- Likeness is part of the mark: When the trademark includes the likeness of an individual, such as their photograph or image, consent is necessary to protect their rights.
- Public figures and celebrities: Even in the case of public figures and celebrities, consent may be necessary to ensure that their name or likeness is not exploited without their permission.
- Posthumous rights: In some cases, consent may be required even if the individual is deceased. Posthumous rights may exist, and consent should be obtained from the individual’s estate or heirs.
- Procedural Guidelines for Consent
TMEP 1206.04 provides guidance on when and how to obtain consent:
- Personal: A trademark can be registered only with the written consent of the living individual themself.
- Written and signed: The consent must be a written consent to the registration of the mark and must be personally signed by the individual whose name, signature, or likeness appears in the mark.
- Minors: If the person whose name or likeness appears in the mark is a minor, the question of who should sign the consent depends on state law. If the minor can validly enter into binding legal obligations, and can sue or be sued, in the state in which he or she is domiciled, then the minor may sign the consent. Otherwise, the parent or legal guardian should sign on behalf of the minor.
- Consent presumed: Consent may be presumed in some situations. Consent may be presumed whenever the person identified has signed the application, even if the applicant is not an individual. Consent to register is presumed if the application is personally signed by the individual whose name appears in the mark.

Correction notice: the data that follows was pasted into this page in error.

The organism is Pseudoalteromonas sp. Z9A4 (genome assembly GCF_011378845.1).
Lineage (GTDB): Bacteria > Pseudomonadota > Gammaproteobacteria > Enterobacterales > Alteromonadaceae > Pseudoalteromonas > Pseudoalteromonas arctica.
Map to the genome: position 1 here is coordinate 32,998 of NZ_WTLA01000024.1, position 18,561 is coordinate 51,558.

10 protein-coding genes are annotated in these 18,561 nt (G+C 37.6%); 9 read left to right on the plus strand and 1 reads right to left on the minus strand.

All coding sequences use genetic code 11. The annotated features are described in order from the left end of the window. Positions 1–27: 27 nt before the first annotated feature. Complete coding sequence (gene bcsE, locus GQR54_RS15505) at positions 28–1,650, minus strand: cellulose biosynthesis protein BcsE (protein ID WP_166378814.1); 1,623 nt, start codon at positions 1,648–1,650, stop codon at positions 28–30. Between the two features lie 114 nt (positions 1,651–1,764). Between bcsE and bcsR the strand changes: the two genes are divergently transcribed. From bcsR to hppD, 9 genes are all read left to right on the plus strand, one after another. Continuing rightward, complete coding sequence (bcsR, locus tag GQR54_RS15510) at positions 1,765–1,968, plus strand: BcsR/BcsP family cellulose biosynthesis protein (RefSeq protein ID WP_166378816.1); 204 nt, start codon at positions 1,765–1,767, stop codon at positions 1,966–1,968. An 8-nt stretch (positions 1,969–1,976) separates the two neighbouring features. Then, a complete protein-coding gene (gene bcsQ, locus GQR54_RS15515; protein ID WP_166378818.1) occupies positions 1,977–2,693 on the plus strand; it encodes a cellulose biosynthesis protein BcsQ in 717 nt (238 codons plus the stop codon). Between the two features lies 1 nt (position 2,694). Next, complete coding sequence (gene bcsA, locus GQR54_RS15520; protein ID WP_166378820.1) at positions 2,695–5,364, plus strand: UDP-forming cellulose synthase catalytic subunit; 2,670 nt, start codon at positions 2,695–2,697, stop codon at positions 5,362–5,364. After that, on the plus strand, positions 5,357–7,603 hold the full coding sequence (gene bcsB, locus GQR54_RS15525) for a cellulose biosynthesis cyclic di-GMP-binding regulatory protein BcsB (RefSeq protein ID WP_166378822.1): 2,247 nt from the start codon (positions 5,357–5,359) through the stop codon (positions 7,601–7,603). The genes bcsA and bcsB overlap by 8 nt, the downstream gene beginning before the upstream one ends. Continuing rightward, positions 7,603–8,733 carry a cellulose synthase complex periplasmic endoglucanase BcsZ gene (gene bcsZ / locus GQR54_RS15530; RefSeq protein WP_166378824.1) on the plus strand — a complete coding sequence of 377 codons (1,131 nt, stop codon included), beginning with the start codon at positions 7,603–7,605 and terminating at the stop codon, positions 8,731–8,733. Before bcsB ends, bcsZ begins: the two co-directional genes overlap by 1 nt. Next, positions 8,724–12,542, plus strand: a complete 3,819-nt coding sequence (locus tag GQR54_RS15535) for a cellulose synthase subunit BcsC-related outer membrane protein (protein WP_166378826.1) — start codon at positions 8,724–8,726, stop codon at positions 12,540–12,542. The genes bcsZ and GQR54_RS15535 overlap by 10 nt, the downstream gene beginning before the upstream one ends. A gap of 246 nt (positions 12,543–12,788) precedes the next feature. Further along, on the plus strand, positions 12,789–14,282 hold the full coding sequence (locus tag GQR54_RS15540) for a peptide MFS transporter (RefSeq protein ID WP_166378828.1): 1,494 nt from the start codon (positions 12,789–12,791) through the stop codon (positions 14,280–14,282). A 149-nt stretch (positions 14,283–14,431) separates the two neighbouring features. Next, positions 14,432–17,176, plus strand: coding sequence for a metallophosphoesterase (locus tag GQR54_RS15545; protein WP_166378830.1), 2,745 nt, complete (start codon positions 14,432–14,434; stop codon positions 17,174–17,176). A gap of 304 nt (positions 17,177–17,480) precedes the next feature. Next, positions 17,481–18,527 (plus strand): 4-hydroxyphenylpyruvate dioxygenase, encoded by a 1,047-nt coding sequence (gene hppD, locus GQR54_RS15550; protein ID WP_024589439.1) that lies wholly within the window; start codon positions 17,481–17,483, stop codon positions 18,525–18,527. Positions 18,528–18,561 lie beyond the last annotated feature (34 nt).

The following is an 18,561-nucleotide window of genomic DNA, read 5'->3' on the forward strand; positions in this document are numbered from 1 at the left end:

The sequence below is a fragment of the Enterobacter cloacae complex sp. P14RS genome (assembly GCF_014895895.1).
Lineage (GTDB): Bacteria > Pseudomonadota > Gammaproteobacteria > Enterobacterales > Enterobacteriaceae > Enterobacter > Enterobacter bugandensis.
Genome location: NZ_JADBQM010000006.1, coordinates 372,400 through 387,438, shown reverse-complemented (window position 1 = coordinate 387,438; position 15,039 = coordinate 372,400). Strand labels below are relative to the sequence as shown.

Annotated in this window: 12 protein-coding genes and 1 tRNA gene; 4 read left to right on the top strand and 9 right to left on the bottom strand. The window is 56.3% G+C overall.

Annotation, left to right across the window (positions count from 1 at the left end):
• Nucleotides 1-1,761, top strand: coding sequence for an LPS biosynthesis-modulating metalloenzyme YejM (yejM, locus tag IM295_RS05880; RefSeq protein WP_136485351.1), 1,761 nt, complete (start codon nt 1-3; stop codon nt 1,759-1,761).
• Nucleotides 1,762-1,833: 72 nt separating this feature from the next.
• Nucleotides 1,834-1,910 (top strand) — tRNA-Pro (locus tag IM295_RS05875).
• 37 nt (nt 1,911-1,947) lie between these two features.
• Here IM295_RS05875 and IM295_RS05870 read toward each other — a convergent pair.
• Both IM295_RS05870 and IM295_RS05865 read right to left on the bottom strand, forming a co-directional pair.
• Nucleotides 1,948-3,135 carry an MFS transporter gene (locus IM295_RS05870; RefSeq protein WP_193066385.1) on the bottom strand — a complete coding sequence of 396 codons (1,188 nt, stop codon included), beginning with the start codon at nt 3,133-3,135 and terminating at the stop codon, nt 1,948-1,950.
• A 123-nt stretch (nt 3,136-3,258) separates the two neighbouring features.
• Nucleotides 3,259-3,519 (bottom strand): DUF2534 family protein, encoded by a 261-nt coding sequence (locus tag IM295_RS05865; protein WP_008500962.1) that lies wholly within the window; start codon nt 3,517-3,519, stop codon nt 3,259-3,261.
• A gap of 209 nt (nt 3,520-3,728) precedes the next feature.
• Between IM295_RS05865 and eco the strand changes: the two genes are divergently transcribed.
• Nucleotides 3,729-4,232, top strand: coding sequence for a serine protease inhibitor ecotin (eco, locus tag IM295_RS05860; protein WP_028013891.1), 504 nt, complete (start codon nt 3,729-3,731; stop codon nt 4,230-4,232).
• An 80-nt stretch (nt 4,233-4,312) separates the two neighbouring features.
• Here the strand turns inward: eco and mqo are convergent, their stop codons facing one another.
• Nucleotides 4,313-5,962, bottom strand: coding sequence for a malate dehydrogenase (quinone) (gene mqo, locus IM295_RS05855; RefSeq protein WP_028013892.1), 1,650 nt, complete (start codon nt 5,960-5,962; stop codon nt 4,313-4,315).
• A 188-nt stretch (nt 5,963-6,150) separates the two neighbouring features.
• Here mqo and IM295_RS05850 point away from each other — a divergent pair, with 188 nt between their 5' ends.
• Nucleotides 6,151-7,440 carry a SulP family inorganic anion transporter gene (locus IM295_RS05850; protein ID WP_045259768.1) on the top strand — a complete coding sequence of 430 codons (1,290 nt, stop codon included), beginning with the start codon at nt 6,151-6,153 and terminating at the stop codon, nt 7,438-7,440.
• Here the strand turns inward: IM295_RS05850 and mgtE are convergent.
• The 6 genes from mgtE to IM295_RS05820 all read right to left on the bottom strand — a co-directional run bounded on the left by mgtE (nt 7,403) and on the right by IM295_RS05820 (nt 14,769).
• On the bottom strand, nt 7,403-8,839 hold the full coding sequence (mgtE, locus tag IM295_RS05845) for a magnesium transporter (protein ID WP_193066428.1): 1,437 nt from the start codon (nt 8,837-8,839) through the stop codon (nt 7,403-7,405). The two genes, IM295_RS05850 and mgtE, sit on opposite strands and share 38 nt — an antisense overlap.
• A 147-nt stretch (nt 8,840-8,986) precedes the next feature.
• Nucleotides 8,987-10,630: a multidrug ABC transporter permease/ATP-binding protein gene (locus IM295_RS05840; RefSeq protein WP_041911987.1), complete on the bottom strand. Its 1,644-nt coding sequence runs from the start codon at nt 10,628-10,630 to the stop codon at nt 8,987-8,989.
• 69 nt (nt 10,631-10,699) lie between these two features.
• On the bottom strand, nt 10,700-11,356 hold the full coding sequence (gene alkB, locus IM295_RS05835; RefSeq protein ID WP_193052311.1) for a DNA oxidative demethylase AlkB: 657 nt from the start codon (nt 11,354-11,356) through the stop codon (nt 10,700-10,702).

The Consent Process
Often, consent is a minor matter, because the applicant is the person granting the consent or is a company owned by the person giving the consent. However, in rarer cases, the trademark may use the name of someone not connected with the trademark application. In those cases, obtaining consent from individuals identified in a trademark application involves several key steps:
- Clear and Written Consent: Consent should be clear, unambiguous, and preferably in writing. A written agreement is not necessary but may be prudent in some cases.
- Disclosure: The trademark applicant should fully disclose the intended use of the individual’s name or likeness in the trademark, including the nature of the products or services involved.
- Consideration: In some cases, consideration may be exchanged for consent, such as financial compensation or other benefit to the individual.
- Legal Review: It is a good idea to use a business or trademark attorney to ensure that the consent agreement is legally binding and comprehensive, addressing all relevant issues.
Consent plays a critical role in trademark applications when the names or likenesses of individuals are involved. It helps protect the rights and privacy of the individuals identified in the trademark while also ensuring transparency and clarity in the marketplace. By understanding when and why consent is needed, trademark applicants can navigate the application process effectively and avoid potential legal challenges. If you have any questions about filing a trademark application that incorporates someone’s name or likeness, please contact Phoenix trademark attorney Tom Galvani at 602-28-6481.